It was kind of like a gang turf war scene from “West Side Story” where the white Jets and Puerto Rican Sharks battle over New York City playground b-ball court space – except Front Royal’s crack law enforcement apparatus intervened before blood was shed at the Front Royal Town Gazebo late Wednesday afternoon, July 25.
Of course unlike the movie, there NEVER was any threat of blood being shed here – other than maybe this reporter’s for playfully making the gang turf war analogy in the first place. But hey, if you can’t laugh about the disparate realities of pro and anti-Trump contingents occupying the same planet but news sources in galaxies far, far apart, what can you laugh about these days (even with the political fate of the Republic at stake)?
At issue Wednesday, July 25, was the space in and around the Town Gazebo at 5 p.m. Since March 8, 2017, local activist Len Sherp has gathered at the gazebo with supporters of his Vigil for Democracy to protest Trump and his Administration policies and practices.
As Sherp told Royal Examiner 16 months ago, the impetus for the vigils is his concern that the then newly-elected president, his administration, Congressional and appointed-judicial majorities were threatening to undermine ideals upon which the American Republic was founded, and upon which it has evolved over two-plus centuries.
“The government still works for us – “of the people, for the people” – and just because one party has achieved a majority doesn’t mean they shouldn’t show the same reverence for the democratic principals and values of honesty, openness and fairness which have made us a beacon for two centuries,” Sherp told Royal Examiner at the outset of his weekly political vigils.
Within a month a small pro-Trump counter-demonstration appeared across Chester Street in the person of Front Royal Pawn Shop owner Ralph Waller and nephew Michael, who sat quietly on a bench under the town clock with a Trump-Pence campaign sign in front to their pawn shop. Waller told us then that his counter-demonstration was driven by not only his support of the president, but also a feeling that anti-Trump themes of the vigil signage were “divisive”.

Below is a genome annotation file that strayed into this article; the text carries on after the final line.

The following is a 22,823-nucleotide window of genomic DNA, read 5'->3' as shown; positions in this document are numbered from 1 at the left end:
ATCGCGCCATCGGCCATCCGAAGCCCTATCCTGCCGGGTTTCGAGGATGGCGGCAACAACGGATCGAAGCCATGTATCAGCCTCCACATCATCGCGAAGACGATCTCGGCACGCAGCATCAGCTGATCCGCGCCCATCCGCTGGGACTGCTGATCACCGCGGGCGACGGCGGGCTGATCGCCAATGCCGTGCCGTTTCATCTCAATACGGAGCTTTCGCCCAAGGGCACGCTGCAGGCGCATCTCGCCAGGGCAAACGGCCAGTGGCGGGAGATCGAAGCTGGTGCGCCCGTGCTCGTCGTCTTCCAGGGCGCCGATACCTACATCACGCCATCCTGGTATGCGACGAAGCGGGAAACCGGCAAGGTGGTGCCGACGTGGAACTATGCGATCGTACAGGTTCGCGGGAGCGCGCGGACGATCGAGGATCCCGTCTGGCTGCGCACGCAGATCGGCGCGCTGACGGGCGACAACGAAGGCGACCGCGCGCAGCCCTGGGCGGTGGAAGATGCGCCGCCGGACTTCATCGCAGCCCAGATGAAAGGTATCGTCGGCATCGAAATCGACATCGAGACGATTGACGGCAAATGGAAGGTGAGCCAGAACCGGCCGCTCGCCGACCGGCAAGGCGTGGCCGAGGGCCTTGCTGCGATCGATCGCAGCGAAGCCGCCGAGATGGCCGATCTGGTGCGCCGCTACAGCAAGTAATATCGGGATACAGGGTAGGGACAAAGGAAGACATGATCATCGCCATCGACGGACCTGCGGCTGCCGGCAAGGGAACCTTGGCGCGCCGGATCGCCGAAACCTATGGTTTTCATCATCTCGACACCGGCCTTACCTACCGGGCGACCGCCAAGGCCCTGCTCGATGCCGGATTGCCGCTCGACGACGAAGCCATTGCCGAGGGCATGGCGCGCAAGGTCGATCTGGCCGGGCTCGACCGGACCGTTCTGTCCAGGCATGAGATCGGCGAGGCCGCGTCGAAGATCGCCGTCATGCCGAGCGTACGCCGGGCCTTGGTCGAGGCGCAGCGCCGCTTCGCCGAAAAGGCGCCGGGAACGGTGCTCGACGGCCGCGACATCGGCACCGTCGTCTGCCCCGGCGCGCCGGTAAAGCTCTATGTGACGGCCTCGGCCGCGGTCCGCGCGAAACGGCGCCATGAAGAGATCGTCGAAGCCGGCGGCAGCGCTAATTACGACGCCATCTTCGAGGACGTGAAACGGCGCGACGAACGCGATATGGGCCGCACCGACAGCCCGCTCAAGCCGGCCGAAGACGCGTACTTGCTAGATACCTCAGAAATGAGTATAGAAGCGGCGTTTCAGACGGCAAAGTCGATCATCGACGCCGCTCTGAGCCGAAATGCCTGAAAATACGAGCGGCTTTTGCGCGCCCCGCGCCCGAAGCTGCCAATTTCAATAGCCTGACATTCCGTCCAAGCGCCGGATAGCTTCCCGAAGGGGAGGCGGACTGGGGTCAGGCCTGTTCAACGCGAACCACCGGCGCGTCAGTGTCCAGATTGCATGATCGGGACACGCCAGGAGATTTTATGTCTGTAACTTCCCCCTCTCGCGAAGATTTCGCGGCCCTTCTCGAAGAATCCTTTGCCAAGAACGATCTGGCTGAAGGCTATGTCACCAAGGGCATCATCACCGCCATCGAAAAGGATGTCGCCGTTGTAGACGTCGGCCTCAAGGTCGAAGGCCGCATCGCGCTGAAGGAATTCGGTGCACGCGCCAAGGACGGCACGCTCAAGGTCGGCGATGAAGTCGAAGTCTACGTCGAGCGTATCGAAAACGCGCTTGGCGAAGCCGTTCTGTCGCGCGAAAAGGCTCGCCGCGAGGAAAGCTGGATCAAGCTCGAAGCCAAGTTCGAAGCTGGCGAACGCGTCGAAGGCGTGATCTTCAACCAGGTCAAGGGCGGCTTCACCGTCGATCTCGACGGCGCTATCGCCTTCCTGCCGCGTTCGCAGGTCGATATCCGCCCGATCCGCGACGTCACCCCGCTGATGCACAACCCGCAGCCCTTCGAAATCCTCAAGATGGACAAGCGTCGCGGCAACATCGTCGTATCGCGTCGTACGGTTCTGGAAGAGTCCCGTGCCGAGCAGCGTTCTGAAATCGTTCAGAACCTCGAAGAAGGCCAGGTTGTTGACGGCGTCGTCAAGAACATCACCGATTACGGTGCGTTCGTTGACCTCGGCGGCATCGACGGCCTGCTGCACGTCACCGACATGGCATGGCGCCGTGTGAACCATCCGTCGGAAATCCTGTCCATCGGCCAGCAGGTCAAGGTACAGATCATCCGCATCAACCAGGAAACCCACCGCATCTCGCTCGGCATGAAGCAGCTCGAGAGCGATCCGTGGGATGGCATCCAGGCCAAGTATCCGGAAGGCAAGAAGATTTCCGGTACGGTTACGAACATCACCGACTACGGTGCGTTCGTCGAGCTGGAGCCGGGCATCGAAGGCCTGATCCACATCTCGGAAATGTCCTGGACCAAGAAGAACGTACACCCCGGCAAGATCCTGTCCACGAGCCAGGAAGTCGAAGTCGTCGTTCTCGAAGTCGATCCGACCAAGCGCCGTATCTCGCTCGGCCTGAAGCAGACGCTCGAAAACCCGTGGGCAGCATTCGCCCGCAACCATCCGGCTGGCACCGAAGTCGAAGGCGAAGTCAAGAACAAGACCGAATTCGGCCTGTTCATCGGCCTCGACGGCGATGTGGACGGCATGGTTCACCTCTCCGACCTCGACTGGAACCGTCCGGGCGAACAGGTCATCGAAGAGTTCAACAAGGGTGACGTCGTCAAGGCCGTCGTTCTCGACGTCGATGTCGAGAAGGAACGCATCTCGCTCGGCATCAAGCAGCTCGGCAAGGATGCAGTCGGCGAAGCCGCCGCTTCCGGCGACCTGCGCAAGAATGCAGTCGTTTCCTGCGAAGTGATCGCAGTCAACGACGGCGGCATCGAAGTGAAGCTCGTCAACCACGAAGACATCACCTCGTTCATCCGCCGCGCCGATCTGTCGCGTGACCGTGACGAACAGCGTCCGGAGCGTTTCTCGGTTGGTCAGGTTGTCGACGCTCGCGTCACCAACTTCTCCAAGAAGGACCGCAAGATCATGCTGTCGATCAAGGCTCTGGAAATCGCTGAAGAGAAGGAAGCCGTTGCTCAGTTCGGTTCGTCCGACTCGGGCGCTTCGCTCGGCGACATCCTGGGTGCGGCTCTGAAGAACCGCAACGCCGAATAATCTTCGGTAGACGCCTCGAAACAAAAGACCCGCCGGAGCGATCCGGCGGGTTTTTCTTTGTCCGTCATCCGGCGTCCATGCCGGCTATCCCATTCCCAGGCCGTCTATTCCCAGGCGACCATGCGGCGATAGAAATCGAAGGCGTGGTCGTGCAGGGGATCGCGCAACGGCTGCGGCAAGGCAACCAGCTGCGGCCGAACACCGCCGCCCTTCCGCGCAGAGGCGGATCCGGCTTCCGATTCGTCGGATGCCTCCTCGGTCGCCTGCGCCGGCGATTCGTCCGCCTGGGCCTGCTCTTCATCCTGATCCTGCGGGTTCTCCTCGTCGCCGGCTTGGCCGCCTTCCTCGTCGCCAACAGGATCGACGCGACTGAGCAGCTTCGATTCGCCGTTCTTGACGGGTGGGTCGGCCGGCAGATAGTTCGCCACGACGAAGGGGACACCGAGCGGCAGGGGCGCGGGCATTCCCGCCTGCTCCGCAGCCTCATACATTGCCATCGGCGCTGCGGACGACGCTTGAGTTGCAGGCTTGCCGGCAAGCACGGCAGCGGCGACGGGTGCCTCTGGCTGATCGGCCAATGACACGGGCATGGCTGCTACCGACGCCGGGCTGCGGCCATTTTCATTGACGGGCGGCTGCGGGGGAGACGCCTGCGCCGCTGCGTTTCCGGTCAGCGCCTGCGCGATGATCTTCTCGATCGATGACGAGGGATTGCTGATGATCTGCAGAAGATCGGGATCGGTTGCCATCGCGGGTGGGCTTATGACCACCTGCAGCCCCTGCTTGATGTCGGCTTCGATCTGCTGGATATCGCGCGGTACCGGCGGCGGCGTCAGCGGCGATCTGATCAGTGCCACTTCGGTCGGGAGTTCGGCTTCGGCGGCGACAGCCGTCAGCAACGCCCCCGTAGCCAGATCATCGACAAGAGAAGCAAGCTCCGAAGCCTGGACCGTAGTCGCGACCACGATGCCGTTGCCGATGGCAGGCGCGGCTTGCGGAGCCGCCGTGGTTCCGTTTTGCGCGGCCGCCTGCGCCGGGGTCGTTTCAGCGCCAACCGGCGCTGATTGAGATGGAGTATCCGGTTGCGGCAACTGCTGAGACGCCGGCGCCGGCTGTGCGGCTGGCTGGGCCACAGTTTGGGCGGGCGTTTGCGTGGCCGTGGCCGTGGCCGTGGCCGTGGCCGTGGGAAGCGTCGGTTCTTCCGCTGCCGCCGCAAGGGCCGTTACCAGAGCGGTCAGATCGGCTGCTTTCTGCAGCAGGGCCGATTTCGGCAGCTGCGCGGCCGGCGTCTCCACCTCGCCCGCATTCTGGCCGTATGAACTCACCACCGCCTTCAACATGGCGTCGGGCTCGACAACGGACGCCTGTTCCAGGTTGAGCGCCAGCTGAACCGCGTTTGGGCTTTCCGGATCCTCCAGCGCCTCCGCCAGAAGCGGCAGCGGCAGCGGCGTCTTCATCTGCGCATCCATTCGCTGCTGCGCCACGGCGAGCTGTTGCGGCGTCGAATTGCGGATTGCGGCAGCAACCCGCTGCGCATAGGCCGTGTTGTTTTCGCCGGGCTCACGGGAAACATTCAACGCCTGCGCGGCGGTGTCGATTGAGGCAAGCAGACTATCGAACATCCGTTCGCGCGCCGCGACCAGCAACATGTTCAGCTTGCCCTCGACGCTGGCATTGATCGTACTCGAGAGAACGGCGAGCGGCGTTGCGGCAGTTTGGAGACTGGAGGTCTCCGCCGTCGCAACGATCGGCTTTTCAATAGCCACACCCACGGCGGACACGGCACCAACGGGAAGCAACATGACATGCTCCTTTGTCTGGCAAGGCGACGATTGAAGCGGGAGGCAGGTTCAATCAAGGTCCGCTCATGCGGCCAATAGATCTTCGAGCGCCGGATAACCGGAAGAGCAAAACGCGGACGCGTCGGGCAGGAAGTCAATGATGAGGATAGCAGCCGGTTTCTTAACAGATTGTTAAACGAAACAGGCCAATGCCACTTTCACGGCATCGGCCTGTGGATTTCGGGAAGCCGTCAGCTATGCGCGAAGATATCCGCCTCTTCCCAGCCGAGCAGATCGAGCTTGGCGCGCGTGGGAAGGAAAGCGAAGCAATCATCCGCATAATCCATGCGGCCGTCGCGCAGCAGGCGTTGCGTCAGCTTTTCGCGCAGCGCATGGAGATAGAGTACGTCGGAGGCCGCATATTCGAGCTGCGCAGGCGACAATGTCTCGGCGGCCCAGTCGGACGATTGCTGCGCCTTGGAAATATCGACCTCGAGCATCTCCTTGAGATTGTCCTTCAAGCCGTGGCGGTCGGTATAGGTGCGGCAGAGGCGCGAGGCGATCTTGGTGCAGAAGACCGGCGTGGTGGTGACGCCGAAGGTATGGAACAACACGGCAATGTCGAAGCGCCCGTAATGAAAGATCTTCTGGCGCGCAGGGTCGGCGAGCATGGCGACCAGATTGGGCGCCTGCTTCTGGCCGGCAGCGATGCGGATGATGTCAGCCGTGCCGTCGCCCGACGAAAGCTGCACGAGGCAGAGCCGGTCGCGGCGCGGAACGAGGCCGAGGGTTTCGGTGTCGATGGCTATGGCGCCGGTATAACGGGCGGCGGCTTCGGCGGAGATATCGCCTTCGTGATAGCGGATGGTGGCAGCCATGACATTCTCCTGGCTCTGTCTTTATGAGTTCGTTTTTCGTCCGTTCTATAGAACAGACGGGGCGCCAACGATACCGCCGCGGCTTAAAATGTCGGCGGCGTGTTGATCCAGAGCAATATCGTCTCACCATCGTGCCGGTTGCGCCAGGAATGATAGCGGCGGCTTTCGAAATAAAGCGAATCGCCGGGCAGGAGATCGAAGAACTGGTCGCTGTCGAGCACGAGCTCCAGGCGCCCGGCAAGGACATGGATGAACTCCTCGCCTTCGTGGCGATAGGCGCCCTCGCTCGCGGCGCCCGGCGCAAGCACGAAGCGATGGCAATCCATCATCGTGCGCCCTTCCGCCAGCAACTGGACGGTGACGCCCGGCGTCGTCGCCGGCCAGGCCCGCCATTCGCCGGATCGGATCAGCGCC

Told the demonstrators across the street were concerned that it was the president himself who was encouraging divisiveness with his political rhetoric, as Royal Examiner reported at the time eventually a friendly dialogue between the Wallers and vigil participants began seeking common ground. A mutual concern for preservation of the environment became that initial common ground. Over the past year that dialogue has had its up and downs, but the fact it has ups is a hopeful sign in an increasingly divisive American political landscape.
Gradually over the spring and summer months of 2017 other Trump supporters joined the Wallers on the public right of way in front of the pawn shop. Judging from their rosary praying, pro-life signage and images of Mary, the mother of Jesus, those newer Trump supporters were largely from the conservative Catholic community.
And since late April-May 2017 the opposing sides have sparred with their political signage and sometimes voices across the Chester Street political divide.
A new wrinkle